As the House Revenue & Taxation Committee opened its hearing this morning on the state Tax Commission’s temporary rule on same-sex married couples’ tax filings, Chairman Gary Collins noted, “This is a hearing on a pending rule, it is not a hearing on same-sex marriage. … It is a clarification on a rule that the state of Idaho needs for tax purposes.”
When the U.S. Supreme Court ruled a ban on federal benefits for same-sex couples was unconstitutional, that cleared the way for same-sex couples married in states where such marriages are legal to file joint federal income tax returns. But Idaho has a constitutional ban on same-sex marriage; the state Tax Commission then enacted temporary rules requiring such couples in Idaho to re-file separately for their state income tax returns.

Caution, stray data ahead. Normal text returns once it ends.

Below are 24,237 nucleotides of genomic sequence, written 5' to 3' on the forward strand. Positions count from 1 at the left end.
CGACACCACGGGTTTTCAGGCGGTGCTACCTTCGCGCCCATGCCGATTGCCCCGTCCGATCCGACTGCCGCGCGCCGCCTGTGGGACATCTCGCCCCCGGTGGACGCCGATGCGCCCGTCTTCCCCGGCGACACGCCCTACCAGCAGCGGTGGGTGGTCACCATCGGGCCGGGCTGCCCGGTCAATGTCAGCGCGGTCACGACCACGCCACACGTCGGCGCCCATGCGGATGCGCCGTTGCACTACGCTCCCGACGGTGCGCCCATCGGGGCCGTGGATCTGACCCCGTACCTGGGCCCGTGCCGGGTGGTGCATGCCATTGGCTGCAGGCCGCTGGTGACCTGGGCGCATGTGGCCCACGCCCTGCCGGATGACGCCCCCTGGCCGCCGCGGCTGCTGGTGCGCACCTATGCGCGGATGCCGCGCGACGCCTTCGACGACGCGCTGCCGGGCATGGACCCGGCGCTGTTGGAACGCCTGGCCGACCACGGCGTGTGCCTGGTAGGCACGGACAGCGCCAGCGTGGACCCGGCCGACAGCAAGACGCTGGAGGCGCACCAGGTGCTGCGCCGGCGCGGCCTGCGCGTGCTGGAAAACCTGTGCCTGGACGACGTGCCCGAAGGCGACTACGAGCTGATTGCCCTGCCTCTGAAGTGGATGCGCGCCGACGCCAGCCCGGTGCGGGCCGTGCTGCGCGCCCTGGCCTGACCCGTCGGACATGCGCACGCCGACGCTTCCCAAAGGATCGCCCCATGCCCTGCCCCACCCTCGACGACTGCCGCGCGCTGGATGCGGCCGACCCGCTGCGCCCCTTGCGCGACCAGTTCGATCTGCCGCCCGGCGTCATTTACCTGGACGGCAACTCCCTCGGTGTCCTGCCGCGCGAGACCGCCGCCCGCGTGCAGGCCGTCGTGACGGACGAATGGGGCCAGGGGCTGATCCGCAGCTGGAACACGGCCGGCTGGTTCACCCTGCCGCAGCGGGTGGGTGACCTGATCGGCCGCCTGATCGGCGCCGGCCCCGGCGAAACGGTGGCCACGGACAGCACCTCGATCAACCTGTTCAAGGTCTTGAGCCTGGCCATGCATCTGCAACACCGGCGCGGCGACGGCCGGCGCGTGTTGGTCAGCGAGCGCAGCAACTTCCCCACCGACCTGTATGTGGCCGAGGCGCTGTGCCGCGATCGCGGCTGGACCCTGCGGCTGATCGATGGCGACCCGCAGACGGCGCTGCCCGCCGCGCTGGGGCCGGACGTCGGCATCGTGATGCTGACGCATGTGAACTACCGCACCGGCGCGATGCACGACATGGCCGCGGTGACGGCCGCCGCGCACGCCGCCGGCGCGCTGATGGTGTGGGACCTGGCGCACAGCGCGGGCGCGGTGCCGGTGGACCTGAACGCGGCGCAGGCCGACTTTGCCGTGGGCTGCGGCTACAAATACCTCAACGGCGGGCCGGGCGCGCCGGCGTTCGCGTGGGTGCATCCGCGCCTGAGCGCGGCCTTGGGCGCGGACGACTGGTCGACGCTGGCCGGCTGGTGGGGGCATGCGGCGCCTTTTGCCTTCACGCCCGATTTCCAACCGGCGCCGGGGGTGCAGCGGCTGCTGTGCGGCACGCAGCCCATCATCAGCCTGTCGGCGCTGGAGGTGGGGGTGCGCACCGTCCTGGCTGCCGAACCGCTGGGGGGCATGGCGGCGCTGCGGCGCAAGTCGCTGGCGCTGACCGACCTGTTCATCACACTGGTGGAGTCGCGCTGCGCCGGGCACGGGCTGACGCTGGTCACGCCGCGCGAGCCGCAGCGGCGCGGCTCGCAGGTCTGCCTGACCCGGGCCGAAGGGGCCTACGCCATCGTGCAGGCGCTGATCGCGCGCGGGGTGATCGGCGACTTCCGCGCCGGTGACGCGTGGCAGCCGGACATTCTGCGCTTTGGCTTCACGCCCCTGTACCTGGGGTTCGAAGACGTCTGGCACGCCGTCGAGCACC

Several people are testifying to the committee that Idaho’s rule means they’ll have to pay more in taxes as same-sex married couples than would opposite-sex married couples. Gary Peters said Idaho’s rule means the IRA donation of $6,000 a year that he makes for his spouse will be taxed twice by Idaho. Tim Walsh, who’s been with his partner for 10 years, told the committee, “The question of whether we file as married filing jointly, or married filing single, should be left to us, not to the government. We should not be forced by the government to file as single. … If you truly believe in a less intrusive government, you would agree with that.”